Benson Leung has been testing Type C USB 3.1 cables in Amazon for a very long time, but this is probably the first one that has managed to fry his Chrome Pixel. It also serves as a warning towards those who buy cables of unknown makes that things can go definitely wrong enough to damage your systems.
The Google engineer purchased and tested a Surjtech 3M USB 3Metre USB A-to-C cable which fried the Chromebook Pixel and two of his USB power delivery analysers. Benson tried to reset both the devices and having its analyser’s firmware reflashed, but it was a futile attempt. The cable would neither charge, nor it connects the device to the system. Upon close inspection, it was found that the Chromebook’s controller that also manages temperature sensors and keyboard initialization was fried, which caused permanent damage.
Upon checking with the multimeter, the end result was unexpected and shocking. Surjtech managed to miswired the cable on the cable despite proper labeling. Benson said,“I directly analyzed the Surjtech cable using a Type-C breakout board and a multimeter, and it appears that they completely miswired the cable. The GND pin on the Type-A plug is tied to the Vbus pins on the Type-C plug. The Vbus pin on the Type-A plug is tied to GND on the Type-C plug.”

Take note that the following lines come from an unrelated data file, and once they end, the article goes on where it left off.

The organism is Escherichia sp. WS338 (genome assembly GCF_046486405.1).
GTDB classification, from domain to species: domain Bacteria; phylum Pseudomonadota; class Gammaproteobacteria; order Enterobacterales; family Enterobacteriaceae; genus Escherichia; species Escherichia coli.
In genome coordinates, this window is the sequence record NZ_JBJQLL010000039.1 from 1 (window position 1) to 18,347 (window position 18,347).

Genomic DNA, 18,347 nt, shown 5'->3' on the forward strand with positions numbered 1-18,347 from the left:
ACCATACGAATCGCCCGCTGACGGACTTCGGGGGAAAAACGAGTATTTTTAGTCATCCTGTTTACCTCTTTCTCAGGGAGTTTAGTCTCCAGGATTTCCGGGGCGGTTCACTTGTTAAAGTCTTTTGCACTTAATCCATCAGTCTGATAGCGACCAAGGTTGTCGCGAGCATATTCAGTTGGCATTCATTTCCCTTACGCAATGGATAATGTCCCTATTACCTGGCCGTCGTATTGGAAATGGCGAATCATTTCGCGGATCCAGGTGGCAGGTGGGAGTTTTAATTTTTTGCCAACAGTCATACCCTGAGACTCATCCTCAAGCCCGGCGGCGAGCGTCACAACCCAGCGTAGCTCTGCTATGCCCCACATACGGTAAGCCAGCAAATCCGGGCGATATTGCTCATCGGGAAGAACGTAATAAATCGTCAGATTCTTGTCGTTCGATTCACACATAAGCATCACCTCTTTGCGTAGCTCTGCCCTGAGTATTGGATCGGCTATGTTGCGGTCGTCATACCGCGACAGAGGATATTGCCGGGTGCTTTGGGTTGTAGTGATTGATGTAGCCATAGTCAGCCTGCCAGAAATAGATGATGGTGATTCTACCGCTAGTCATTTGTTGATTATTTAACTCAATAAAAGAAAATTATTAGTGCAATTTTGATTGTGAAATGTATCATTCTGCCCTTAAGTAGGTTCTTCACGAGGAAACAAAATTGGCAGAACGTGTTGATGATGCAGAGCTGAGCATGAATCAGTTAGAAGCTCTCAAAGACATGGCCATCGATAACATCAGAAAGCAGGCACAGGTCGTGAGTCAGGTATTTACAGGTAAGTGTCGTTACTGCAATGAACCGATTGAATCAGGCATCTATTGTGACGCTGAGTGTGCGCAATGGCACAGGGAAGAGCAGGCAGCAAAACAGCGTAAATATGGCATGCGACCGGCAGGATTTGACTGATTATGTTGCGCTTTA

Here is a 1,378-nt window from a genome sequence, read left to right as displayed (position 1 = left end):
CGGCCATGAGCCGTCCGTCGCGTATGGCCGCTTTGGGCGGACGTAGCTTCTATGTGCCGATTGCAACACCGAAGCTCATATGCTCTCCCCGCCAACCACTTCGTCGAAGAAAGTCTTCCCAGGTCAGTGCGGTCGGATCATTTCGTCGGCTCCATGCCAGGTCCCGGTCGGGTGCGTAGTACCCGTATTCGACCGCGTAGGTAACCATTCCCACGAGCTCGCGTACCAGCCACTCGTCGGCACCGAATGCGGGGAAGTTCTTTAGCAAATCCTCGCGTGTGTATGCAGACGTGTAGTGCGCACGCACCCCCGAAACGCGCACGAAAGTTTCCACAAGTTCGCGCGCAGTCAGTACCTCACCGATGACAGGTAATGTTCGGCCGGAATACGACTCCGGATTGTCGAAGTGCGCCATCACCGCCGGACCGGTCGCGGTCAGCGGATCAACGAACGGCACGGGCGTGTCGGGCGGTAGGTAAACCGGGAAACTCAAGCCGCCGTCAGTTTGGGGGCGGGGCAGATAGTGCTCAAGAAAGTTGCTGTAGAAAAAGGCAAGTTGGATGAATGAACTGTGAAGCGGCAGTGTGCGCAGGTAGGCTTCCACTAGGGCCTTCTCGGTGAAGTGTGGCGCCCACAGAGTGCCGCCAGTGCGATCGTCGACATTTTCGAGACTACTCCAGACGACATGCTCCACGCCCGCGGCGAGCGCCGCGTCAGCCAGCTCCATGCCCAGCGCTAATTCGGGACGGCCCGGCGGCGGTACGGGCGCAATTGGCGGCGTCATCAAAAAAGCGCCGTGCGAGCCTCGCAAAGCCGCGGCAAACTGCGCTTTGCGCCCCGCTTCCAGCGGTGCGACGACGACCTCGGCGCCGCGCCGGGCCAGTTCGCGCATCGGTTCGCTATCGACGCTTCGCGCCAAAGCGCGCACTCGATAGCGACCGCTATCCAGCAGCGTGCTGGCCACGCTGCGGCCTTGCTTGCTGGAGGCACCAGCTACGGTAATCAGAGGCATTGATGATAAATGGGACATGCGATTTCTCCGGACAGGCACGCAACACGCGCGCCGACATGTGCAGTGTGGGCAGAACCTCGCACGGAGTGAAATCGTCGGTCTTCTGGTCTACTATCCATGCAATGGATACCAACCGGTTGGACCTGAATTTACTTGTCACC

Surjtech has taken down its 3 metres and 5 metres USB Type-C cables from Amazon, but Benson’s review is still present and can be found via Google Search. It goes without saying that one shouldn’t use these cables under any circumstances. The cable manufacturer’s ignorance of soldering Vbus wiring in Vbus instead of GND can and will lead to a catastrophic damaging spree of the devices.
While Benson’s endless hunt for good USB 3.1 Type C cables that meets its specifications have mostly been a bust including with OnePlus’ cable, all is not bad. Benson found the first Type C USB 3.1 A to C to meet the specification on November 4, 2015 with FRiEQ. A Redditor also compiled a Google spreadsheet list of Benson’s user reviews which indicated the bad ones from the good ones, along with cables that can charge at 2.1A over the cable, or 2.4A for Nexus 5X and 6P. There is a self-test method that people can try out on their own. But one should consider the worse case scenario is that the cable (like Surjtech) can permanently damage the device.
— Dawn of Tech (@DawnofTech) February 4, 2016